Since I am planning to continue my independent project next semester, during which time I will write my final paper, there was not a natural answer to the question of exactly what I will produce as my demonstration of learning for this semester. While meeting with T. Margaret a few weeks ago, we decided that I should create an extensive annotated bibliography to turn in at the end of the semester. I am very grateful to T. Margaret for coming up with this suggestion, as I think it is by far the best option for me given where I am at the moment. Initially, I was considering producing an outline of my final paper as my demonstration of learning for this semester, but I have realized that I am not far enough along in the research process to foresee-ably accomplish this by the beginning of January. Additionally, creating an in-depth review of the sources I have encountered will give me the opportunity to reexamine material that has faded from my memory and to address the crucial question of how the literature fits together.
After T. Margaret and I decided that I should spend the rest of the semester working on an annotated bibliography, we asked T. Victoria Jones for some guidance as to what this might look like. T. Victoria made the suggestion that I go beyond an annotated bibliography and create a literature review. This webpage from the University of Southern California, which she linked me to, was incredibly helpful as I went about figuring out just what a literature review is. Essentially, it is a more in-depth version of an annotated bibliography, which examines sources not just individually but in relation to one another. According to T. Victoria, writing a literature review is a step often taken by graduate students and doctoral candidates before they begin working on their actual thesis or dissertation. Therefore, I imagine that this process has a lot of merit as a method of preparing for a thesis-based research paper.
Once I decided to take T. Victoria’s advice and work on a literature review, my next step was to decide exactly what kind of literature review to write, as several different types exist. The type I have encountered most often in the field of medieval history is the historical review, which examines the progression of scholarship over time. However, I have concentrated my research on relatively recent sources due to time constraints and thus lack the familiarity with older work necessary to produce this kind of review. After consulting T. Victoria again, I decided that my literature review will be an integrative review, which, according to the USC website, “reviews, critiques, and synthesizes representative literature on a topic in an integrated way such that new frameworks and perspectives on the topic are generated.” My review will examine scholarship pertaining to the period between the Lords Appellant Crisis and the beginning of Richard II’s tyranny. By looking in depth at this particular topic instead of continuing to look broadly at the reign as I have spent most off my time doing so far, I hope to crystalize the direction in which I will ultimately take my final research paper. I look forward to returning to the blog next semester with updates on my progress!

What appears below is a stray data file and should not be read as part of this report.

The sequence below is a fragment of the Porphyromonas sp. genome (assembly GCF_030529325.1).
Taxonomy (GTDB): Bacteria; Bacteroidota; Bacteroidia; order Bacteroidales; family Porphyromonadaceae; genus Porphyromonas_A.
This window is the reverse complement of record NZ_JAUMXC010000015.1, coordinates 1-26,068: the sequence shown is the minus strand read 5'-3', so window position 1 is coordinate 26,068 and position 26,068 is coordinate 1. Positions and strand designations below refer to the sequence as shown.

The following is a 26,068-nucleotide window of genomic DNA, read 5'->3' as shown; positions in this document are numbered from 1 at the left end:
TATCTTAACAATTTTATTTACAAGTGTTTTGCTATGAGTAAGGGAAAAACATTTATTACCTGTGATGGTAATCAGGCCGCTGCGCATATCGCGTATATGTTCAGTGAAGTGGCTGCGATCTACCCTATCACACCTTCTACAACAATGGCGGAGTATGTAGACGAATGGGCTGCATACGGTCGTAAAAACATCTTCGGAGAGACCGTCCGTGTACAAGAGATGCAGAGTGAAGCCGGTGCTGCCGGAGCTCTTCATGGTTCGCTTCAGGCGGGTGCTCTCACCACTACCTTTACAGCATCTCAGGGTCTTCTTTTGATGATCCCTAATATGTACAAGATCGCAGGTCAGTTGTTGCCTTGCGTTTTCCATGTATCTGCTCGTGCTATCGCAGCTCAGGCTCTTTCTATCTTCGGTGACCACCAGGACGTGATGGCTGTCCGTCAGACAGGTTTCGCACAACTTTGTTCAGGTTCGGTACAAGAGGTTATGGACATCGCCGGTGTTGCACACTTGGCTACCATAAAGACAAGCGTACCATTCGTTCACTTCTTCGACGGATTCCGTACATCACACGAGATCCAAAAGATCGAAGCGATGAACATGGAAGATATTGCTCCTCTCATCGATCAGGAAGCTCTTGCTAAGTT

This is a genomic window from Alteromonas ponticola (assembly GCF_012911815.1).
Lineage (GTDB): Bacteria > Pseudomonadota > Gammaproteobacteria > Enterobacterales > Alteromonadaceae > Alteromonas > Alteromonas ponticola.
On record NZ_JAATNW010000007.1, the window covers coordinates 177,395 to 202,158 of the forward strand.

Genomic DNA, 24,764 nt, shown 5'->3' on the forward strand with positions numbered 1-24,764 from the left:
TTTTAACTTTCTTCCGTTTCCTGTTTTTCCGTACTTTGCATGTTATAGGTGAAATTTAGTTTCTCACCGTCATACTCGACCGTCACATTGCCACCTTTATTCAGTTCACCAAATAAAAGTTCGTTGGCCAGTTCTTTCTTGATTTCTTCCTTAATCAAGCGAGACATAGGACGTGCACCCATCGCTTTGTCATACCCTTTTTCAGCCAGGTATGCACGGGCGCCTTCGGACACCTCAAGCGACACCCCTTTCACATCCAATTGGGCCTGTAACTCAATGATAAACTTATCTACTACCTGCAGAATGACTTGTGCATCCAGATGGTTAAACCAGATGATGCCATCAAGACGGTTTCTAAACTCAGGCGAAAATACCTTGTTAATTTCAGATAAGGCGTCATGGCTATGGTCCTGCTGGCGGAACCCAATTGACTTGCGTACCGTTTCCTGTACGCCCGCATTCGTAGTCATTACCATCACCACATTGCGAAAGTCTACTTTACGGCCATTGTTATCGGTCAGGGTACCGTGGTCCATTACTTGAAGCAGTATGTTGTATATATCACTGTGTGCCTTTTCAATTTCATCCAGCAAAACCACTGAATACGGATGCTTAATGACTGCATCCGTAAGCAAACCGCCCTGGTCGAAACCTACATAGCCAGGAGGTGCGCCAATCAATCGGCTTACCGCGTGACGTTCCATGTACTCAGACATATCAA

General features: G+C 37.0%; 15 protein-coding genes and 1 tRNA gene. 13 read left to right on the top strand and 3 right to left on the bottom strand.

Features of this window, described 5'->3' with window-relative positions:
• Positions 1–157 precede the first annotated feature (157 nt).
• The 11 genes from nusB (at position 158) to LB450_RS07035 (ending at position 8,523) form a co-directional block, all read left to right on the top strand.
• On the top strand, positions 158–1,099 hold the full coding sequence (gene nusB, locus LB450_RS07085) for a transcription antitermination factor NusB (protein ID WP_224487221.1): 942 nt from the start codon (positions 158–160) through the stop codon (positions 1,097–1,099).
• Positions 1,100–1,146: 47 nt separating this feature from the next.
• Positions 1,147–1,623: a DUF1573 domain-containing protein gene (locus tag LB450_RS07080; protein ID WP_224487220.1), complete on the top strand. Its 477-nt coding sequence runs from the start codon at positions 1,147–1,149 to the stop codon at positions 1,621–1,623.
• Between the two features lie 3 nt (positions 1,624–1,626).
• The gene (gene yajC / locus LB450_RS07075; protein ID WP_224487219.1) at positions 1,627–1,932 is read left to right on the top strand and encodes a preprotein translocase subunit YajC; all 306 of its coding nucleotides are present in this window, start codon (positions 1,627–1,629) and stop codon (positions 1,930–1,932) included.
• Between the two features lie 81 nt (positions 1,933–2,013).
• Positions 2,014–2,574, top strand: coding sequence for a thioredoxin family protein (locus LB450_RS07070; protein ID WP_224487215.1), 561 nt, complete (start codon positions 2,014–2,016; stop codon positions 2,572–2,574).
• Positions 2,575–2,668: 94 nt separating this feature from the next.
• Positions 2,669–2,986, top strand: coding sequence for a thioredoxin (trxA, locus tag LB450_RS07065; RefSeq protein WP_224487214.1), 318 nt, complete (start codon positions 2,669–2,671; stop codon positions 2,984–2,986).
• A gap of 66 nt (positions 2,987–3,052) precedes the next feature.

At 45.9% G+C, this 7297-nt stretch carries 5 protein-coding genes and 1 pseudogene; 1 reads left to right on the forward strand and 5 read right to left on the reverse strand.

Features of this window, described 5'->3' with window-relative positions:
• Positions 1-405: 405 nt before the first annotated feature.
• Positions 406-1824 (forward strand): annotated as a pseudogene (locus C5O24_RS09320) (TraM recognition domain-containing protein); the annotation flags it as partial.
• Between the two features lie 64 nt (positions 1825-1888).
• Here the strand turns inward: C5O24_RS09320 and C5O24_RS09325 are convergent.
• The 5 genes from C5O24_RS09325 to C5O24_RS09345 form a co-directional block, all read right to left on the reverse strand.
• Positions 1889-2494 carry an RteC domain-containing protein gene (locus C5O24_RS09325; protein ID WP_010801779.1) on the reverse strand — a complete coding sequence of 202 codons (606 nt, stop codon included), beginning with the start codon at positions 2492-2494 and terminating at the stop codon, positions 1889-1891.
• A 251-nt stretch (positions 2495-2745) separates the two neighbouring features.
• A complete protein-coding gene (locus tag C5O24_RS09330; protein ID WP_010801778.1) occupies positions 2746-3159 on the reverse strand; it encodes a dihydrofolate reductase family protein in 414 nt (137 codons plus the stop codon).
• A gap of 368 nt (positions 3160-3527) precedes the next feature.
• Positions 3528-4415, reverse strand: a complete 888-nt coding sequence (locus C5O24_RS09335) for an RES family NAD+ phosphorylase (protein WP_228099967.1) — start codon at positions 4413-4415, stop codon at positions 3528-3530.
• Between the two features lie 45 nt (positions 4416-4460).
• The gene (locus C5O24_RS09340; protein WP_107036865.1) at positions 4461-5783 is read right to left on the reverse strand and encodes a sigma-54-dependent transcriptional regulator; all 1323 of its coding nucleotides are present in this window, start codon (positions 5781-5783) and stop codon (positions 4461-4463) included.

Image from https://www.familytree.com/blog/basic-ideas-when-doing-family-history/